Currently, the Government is faced with an opportunity and with pressure to end this discrimination as stipulated by legislation passed last year.  The legislation makes very clear that no religious institution opposed to same sex partnerships would be required to perform them or to allow their places of worship to be used for them.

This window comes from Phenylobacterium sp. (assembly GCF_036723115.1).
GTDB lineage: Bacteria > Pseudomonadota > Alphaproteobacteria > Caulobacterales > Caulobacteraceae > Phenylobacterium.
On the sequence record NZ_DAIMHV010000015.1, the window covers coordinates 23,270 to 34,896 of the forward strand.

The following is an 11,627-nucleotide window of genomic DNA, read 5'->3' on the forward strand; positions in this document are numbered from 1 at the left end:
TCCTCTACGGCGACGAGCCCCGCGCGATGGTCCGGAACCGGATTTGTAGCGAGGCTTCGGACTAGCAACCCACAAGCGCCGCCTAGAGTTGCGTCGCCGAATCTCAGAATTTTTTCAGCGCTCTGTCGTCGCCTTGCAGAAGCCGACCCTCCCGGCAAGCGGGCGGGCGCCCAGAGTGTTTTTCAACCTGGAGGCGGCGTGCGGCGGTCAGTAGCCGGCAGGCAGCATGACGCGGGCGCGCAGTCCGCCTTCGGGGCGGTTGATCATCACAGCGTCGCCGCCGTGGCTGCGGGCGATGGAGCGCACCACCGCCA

Many Liberal Democrats will no doubt be quick to claim any extention of LGBT rights towards marriage equality as a sign of their success and moral standing in Government. However, it should also be noted that the provisions which call for the change allowing LGBT people to involve their religious beliefs in their civil partnerships comes from an Equality Act, written last year under the leadership of a Labour Government (the self same act that effectively rolled back some of the rights of transsexual people, and decided that LGBT bullying in schools should not be specifically remedied). The implementation of the law allowing for this positive step towards marriage equality has in fact been delayed for a year by the current government. The fact is, when it comes to LGBT rights, none of the political parties have a particularly good record when it comes to actually fighting to do something about it -some worse than others, the worst, sadly, being the party leading the current Government!